Peace Now, which monitors settlement building in the occupied territories, said on Monday existing settlements had been reinforced with new infrastructure such as paved roads, running water and electricity in the first four months of 2004.
"As of this month, despite court rulings and evacuation orders there have not been any serious removals on the ground," it said in a report based on its latest aerial survey of West Bank settlements.
The international community regards the Israeli settlements as illegal, although Israel disputes this.
It is estimated there are about 450,000 Jewish settlers living on illegally occupied Palestinian land in the West Bank, Gaza and East Jerusalem.
An auditor's report released last week said Israel's Housing Ministry, run by a pro-settler coalition partner, had funnelled nearly $7 million into building "outposts" and supporting infrastructure from January 2000 to June 2003.
The US, Israel's main ally, has demanded some "outposts" should be torn down as part of a road map that promises Palestinians a state in the West Bank and Gaza.
Ariel Sharon is the architect of
Israel's settlement programme
Peace Now's study said more than 50 permanent houses were being built, further caravans were sprouting up and roads being paved at a number of "outposts" in the West Bank.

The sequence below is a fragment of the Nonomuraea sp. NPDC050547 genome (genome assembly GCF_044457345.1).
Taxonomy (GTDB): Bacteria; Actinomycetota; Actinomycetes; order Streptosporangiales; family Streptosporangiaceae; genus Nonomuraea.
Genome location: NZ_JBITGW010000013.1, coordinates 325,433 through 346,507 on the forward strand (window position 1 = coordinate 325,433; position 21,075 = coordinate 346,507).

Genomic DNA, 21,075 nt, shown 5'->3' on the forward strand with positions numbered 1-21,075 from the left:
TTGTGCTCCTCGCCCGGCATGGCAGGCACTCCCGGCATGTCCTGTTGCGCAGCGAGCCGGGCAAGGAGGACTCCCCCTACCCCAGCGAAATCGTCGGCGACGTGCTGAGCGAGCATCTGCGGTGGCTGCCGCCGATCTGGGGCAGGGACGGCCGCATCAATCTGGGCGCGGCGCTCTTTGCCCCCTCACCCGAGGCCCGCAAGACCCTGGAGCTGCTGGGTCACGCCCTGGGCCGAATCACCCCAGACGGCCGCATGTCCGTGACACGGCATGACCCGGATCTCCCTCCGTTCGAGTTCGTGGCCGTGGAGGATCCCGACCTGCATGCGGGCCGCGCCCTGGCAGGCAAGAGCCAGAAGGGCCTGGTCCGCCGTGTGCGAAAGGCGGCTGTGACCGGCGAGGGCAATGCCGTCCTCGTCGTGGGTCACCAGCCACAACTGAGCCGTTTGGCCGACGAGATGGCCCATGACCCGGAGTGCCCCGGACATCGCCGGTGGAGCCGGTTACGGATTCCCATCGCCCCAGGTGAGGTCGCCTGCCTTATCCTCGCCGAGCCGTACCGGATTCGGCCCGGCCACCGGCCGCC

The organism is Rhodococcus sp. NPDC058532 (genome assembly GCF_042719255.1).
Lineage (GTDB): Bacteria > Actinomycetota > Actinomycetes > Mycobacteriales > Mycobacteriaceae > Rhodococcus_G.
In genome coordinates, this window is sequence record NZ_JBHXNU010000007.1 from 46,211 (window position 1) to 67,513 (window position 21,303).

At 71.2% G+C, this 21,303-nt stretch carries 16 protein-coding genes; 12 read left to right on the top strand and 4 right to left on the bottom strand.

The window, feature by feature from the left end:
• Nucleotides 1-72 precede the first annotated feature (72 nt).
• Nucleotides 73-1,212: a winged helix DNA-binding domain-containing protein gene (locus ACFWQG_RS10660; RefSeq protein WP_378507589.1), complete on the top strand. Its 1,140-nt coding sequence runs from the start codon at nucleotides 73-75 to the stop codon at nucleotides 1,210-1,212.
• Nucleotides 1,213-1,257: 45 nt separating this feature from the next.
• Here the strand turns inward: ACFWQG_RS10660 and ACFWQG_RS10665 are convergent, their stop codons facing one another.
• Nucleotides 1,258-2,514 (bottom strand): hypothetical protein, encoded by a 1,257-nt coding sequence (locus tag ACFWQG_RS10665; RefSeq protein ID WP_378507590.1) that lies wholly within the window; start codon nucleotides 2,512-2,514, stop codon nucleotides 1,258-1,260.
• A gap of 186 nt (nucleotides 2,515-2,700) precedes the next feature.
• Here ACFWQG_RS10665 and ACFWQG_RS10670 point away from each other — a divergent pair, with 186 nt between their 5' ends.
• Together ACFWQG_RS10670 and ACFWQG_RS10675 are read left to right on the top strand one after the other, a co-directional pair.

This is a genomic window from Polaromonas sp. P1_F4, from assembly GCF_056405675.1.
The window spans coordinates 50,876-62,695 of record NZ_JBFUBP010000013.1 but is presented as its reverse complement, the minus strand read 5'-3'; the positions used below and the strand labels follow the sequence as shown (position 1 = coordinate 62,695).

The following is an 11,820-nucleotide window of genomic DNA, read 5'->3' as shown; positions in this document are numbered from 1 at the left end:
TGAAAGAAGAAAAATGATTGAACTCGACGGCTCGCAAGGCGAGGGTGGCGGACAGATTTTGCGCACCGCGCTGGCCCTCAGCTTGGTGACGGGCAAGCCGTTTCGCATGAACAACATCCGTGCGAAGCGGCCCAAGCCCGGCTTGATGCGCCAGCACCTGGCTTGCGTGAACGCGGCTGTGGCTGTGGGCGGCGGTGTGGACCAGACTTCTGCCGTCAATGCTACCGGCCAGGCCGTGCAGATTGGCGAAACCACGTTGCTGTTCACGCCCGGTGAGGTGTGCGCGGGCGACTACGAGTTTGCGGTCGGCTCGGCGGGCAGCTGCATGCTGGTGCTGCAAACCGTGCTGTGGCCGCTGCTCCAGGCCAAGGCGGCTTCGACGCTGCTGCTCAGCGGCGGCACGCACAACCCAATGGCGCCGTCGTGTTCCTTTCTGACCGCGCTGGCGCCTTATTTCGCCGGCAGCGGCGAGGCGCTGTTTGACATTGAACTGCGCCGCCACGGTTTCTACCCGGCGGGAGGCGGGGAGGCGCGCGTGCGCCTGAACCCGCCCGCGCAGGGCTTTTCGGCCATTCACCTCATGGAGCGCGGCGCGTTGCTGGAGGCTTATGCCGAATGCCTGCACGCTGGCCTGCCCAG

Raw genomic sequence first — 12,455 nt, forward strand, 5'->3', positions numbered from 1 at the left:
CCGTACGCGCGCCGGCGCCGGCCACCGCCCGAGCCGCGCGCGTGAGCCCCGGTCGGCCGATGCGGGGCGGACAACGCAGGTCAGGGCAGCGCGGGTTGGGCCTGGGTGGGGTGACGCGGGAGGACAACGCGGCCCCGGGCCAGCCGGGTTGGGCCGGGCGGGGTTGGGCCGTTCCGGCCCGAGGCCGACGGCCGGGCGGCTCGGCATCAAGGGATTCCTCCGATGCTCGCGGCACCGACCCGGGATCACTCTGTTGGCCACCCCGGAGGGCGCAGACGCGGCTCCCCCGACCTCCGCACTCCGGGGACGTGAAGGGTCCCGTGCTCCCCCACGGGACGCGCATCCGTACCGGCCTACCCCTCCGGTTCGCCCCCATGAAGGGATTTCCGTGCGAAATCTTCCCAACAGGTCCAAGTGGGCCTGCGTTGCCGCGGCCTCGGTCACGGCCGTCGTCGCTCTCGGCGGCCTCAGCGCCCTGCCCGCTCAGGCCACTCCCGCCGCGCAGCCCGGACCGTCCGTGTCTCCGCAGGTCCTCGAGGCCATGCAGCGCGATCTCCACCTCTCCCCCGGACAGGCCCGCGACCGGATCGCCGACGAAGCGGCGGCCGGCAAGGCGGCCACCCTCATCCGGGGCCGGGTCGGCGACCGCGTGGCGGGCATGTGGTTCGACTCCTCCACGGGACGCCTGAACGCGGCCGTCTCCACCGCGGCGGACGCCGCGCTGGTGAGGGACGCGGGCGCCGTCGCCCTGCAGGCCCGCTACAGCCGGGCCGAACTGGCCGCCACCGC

It said 95 of the hilltop caravan clusters were inhabited and 61 of them built without government approval since right-wing Prime Minister Ariel Sharon took office in 2001.
The Supreme Court in March dismissed petitions by settlers protesting against plans to evacuate them, setting the stage for government to do so.
Twenty-one "outposts", most uninhabited, have been removed during Sharon's tenure, but he has not fulfilled his pledge to scrap them all, in part because of the powerful pro-settler nationalists in his coalition.
The Housing Ministry is headed by Effi Eitam, leader of the far-right National Religious Party, which considers the West Bank and Gaza to be part of the biblical Jewish homeland.